Plants for Pollinators
Photo: Louise Curley
Insects are crucial to the health of the planet and our survival as humans – they provide food for a whole range of animals and insectivorous plants, and also pollinate plants that provide us with food. Increasingly though insects are under threat from the overuse of chemicals, climate change, habitat loss and diseases. As gardeners though we can do something to help: we can transform our gardens into safe havens for these creatures. Crucially this means ditching any forms of chemical use. Then the next step is to grow a wide range of plants that will provide a rich source of food in the form of pollen and nectar.
Think about creating layers of planting that will provide sources of food throughout the year and not just during the summer months. Some bees will emerge from hibernation on mild days during winter so it’s important to have plants that produce flowers at this time of year; plants such as winter-flowering honeysuckle, aconites and mahonia. In spring it’s crucial to have plants such as crocuses, daffodils and flowering shrubs which will give insects a boost after a long winter, and in autumn they need to be able to build up their energy reserves, feeding on plants such as ivy, asters and sedum to help them survive the colder months.
Plant breeders have created increasingly blowsy blooms with multiple layers of petals which obscure the centre of the plant where insects would normally access the pollen and nectar, and even if they could get to their food, these hybrids often produce little in the way of pollen and nectar anyway. If you want to attract bees and butterflies and other pollinators then avoid these types of plants and instead grow ones that have simple, open flowers, which are like landing pads for passing insects.
It’s not just daisy-like blooms that appeal to bees and butterflies, tubular flowers like foxgloves are loved by bumblebees, and the tiny, narrow flower tubes of Verbena bonariensis and buddleia are popular with butterflies and, if you’re lucky, the hummingbird hawk moth. Umbels – flat-topped flower heads made up of small individual blooms – are especially good for hoverflies and honey bees. The key is to plant a rich variety of different types of flower to keep the different types of insects happy.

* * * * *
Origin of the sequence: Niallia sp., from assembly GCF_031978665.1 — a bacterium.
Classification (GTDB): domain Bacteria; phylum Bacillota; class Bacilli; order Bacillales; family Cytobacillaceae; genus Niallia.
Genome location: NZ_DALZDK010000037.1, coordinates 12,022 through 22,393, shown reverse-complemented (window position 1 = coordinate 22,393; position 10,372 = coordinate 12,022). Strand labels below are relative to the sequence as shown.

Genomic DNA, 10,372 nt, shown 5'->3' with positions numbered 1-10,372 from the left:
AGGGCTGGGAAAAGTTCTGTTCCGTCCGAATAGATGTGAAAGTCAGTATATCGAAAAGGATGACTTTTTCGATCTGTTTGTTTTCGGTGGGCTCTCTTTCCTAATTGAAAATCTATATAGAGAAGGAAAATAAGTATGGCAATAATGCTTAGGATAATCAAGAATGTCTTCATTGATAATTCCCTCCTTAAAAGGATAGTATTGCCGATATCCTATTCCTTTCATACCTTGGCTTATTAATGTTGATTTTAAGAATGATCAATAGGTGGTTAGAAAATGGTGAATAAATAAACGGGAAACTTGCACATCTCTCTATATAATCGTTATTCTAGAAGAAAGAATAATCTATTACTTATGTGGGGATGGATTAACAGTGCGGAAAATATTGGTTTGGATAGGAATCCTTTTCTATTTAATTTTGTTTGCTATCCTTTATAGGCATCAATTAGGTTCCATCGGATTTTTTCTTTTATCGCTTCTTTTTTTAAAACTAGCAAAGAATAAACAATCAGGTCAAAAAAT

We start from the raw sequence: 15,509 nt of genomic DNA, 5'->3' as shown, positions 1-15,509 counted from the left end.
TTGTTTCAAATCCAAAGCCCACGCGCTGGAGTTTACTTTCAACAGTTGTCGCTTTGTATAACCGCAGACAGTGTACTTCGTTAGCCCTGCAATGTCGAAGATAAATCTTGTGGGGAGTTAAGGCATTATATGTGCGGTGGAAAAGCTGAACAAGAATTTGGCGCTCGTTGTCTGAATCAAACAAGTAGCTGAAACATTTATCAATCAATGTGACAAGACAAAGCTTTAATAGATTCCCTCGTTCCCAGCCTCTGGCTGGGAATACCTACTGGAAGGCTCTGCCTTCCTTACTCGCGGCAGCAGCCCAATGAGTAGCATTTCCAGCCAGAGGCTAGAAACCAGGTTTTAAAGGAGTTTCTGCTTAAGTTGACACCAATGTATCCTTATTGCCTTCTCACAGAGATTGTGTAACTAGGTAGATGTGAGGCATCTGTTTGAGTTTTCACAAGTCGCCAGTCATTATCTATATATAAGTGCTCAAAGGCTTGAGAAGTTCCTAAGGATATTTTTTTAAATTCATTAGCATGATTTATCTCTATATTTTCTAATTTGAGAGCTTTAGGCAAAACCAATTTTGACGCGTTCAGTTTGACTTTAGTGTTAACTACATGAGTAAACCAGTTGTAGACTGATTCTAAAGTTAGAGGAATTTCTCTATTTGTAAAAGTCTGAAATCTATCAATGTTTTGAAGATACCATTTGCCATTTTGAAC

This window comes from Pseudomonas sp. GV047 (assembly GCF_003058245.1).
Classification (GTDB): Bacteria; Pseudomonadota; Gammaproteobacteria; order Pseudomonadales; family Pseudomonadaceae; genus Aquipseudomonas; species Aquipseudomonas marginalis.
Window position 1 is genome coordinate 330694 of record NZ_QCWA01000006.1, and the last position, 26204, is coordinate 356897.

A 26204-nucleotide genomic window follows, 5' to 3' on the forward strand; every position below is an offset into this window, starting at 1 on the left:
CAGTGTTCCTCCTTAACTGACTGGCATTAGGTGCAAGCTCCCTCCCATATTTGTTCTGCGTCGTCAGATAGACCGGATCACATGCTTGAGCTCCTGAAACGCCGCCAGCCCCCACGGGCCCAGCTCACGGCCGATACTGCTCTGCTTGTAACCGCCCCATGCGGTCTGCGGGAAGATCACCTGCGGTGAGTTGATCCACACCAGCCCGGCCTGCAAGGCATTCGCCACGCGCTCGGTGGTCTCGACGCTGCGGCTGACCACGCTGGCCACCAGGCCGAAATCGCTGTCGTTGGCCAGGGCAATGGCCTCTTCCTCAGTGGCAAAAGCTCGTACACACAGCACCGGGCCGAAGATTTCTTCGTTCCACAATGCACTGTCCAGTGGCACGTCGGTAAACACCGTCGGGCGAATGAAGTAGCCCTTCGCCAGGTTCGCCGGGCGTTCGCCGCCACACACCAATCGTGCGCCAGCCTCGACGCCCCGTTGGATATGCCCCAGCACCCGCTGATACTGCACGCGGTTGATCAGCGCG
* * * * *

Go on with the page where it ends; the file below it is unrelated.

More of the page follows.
Studies have shown that bees see the colour blue much more clearly than other colours and are therefore more attracted to flowers on the blue part of the colour spectrum. In my own garden bees certainly make a bee-line for purple salvias, purple catmint and the purple geraniums.
British insects have evolved alongside native plants which means they recognise them and can access the pollen and nectar easily, so if you can find space for plants such as foxgloves, ox-eye daisies and ragged robin that’s great. But non-native plants can be just as good, for instance astrantia, heleniums, single-flowered dahlias and cosmos are all magnets for bees and butterflies.
Top Ten Plants for Pollinators
- Salvia nemorosa ‘Caradonna’
- Verbena bonariensis
- Geranium ‘Azure Rush’
- Veronicastrum ‘Fascination’
- Cosmos ‘Purity’
- Astrantia ‘Roma’
- Aster x frikartii ‘Monch’
- Achillea millefolium
- Stachys byzantina
Photo: Louise Curley
Om Louise Curley
Louise is a horticulturalist, garden writer and author of the award-winning book The Cut Flower Patch. She’s passionate about the power of plants to make us feel happy and is an advocate for organic gardening and encouraging wildlife into gardens.Get to know Louise Curley
- Current blog posts
- Three tips for the greenhouse
- For the plants to grow it takes fertilizer but which one?
- Sterile soil is not good for the plants
- Greenhouse plants also get sick
- Hens in the garden
- Provide shade for your plants
- The philosophical gardener’s theory of perennials
- Create good living conditions for animals and insects in the garden
- The golf courses great secret
- What you need to be aware of when growing in plastic